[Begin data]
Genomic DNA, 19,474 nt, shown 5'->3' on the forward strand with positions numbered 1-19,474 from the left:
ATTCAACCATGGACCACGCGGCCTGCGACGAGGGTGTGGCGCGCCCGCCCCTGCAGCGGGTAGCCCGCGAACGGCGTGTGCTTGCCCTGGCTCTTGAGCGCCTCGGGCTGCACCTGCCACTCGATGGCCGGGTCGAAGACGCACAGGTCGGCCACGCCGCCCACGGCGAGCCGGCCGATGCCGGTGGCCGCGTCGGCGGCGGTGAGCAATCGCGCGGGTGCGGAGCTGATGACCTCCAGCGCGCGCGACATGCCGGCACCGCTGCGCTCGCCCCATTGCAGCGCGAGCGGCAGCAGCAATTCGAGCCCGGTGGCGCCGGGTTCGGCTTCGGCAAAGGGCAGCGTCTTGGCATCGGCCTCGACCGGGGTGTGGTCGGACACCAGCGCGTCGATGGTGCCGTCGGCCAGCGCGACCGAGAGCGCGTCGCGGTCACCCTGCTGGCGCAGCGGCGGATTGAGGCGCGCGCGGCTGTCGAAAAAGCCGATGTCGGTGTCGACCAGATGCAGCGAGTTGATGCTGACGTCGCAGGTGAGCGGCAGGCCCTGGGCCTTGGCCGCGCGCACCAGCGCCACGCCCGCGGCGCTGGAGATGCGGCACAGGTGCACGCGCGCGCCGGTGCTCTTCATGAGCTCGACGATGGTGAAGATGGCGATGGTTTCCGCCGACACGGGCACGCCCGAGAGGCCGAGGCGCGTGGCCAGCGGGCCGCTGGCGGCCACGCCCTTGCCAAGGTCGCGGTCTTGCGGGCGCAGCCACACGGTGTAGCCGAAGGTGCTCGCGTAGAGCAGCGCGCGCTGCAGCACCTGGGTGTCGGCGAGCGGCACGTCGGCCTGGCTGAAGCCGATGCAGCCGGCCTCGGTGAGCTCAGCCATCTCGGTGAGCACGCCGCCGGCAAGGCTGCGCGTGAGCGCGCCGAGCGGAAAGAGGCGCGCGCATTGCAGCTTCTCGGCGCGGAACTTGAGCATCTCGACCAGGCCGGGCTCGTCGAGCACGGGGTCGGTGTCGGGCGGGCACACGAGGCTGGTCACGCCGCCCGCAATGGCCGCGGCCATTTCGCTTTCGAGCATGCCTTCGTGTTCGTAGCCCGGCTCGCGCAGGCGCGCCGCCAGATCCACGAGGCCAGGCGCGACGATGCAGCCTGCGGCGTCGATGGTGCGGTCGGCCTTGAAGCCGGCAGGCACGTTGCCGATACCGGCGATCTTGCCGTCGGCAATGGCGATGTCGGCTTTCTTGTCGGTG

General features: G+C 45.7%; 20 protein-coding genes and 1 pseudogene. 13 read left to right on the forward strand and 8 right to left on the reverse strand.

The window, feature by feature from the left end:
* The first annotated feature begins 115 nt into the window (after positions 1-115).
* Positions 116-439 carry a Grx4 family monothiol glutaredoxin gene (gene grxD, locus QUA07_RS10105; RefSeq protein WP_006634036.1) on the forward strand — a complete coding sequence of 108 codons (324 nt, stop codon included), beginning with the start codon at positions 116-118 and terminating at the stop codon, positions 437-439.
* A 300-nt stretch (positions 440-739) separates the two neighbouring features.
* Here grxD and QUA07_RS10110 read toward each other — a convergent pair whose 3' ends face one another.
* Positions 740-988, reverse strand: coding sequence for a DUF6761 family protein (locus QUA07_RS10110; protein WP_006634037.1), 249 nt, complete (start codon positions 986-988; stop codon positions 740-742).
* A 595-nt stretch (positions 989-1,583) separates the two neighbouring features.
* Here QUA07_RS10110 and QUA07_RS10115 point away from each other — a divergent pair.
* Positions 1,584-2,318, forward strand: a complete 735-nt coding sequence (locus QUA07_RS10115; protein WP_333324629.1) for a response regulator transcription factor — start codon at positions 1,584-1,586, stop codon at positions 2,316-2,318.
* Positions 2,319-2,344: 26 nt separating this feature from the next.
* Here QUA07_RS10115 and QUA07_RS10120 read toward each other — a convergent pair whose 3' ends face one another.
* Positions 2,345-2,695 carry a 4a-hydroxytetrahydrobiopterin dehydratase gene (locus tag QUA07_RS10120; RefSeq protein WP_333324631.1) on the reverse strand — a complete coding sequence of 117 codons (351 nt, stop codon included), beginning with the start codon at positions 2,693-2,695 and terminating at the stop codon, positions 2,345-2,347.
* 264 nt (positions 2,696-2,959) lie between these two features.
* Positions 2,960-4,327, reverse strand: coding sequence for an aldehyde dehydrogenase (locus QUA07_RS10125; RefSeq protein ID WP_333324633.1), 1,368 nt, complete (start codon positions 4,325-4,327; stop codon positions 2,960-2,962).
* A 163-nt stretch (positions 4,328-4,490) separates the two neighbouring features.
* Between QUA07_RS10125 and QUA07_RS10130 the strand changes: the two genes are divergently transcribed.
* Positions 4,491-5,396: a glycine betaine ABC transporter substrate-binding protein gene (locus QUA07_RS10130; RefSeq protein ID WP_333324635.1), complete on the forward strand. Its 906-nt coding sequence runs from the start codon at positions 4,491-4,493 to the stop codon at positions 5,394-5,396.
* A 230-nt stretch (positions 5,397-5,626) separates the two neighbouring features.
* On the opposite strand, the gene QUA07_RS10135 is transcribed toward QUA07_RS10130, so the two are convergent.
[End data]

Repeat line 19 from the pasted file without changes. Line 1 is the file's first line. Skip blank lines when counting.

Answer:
* Between QUA07_RS10125 and QUA07_RS10130 the strand changes: the two genes are divergently transcribed.